Increasing Energy Consumption in the United States
To understand why reducing duct leakage, and therefore energy consumption, is important we need start by looking into our past. This graph provides a historical overview of the U.S. energy consumption, production, import and export over the last 60 years. As you can see, our consumption has almost tripled since the 1950’s. You will also notice our production has not kept pace and therefore we began importing energy in larger quantities.
The tripling of energy consumption is not a surprise – due to the population increase over the last 60 years (151 million in 1950 up to 324 million in 2016), as well as technology developments (i.e. TV’s, central heat and air).
Back in 1950 there were about 6 million TV’s in the United States.
By 1960 that number jumped to 60 million TV’s.
According to the Nielson Company, as in the company that produces the Nielson Ratings, in 2009 there were an average of 2.83 televisions per household with an average of 2.5 people per household. Therefore, that means that there are more TV’s than people in the United States. You can start to understand why our energy consumption has gone up so much.
HVAC Energy Consumption in Commercial Buildings
Of course, a by-product of producing energy is greenhouse gases, and these greenhouse gases affect our planet. For a number of years, many countries have focused on reducing our plant’s greenhouse gases. If you break energy consumption into three basic groups – buildings, transportation and industry – buildings use 49% of the total energy consumed. This pie chart shows the typical spread of energy use in a commercial building.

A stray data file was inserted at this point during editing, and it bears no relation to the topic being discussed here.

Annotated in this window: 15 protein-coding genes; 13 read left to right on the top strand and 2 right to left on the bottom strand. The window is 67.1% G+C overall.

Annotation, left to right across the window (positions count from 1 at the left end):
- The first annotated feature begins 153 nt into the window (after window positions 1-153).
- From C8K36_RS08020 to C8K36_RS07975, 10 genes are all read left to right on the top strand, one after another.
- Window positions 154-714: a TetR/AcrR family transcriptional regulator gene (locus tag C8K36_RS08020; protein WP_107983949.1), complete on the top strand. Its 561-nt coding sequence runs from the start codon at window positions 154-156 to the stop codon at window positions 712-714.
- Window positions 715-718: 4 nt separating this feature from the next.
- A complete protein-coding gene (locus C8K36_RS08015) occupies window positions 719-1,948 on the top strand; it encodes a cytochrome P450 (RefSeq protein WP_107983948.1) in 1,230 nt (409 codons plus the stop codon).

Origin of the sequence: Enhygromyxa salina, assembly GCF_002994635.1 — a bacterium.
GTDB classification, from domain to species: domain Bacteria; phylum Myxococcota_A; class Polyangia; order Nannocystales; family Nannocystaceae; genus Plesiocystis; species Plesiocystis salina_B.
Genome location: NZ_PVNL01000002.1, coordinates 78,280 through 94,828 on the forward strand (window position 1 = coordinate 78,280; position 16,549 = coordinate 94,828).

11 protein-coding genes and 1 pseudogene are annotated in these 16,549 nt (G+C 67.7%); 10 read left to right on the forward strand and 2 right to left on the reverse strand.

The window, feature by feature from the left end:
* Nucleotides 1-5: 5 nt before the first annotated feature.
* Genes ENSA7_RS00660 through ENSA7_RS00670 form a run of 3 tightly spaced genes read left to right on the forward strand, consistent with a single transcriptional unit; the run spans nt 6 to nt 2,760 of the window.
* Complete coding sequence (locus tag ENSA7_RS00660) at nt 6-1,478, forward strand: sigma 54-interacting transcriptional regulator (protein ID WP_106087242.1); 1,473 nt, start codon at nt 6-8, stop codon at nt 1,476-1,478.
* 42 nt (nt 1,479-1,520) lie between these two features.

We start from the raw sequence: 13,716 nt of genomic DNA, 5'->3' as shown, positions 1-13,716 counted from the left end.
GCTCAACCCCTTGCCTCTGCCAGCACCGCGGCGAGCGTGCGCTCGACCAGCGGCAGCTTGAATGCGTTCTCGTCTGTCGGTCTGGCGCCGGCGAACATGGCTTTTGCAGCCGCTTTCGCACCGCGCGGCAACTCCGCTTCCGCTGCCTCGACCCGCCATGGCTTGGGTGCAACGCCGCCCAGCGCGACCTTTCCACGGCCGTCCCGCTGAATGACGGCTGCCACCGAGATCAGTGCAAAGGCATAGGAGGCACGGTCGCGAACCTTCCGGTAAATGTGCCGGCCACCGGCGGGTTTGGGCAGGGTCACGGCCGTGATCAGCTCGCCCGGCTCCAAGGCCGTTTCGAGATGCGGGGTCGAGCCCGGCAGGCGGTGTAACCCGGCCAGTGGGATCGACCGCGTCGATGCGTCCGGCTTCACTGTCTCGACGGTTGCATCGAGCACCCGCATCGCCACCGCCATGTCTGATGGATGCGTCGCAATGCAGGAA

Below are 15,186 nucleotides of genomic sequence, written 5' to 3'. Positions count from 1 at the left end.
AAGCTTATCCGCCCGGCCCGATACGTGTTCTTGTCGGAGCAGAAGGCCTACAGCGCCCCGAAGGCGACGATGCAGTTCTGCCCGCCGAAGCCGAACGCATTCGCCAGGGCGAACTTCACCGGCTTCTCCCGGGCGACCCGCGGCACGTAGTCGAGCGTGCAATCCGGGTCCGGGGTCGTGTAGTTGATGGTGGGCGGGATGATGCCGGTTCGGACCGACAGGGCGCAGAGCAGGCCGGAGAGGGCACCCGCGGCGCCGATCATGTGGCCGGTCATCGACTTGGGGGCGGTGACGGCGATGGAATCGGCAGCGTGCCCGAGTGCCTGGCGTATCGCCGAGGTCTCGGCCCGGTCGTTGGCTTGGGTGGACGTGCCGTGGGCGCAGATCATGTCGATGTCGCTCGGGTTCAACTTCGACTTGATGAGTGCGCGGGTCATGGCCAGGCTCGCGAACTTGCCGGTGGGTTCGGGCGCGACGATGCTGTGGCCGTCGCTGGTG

Notice that this chart shows that HVAC systems make up the largest piece of this pie. Building owners must upgrade their equipment to substantially higher efficiency units to reduce energy consumption and costs. However, what about the ductwork? If we upgrade the equipment without addressing the leaking ductwork, then we are simply more efficiently losing energy. At the end of the day, business owners spend money to make work environments more comfortable for their employees. By not having an efficient HVAC system, building owners will waste money and potential profits.
Can Decreasing Duct Leakage Save You Money?
Duct leakage equals less efficiency. Leaking ductwork means your equipment runs longer, you get a shorter life span with that equipment and shorter intervals between maintenance. The exact cost to an owner is a difficult number to pin down because of the different variables associated with buildings and how occupants use them. How much money could you save by decreasing duct leakage? On a medium sized commercial facility, the savings can be in the hundreds of thousands of dollars.
Take a moment and visit www.ductsense.com. Duct Sense is an energy savings calculator provided by Carlisle HVAC Products that you can use to project the potential energy savings on your building by sealing your ductwork. To simplify it down to something we can all easily understand duct leakage equals more money spent. However, decreasing duct leakage can mean enormous savings in the end for building owners and managers.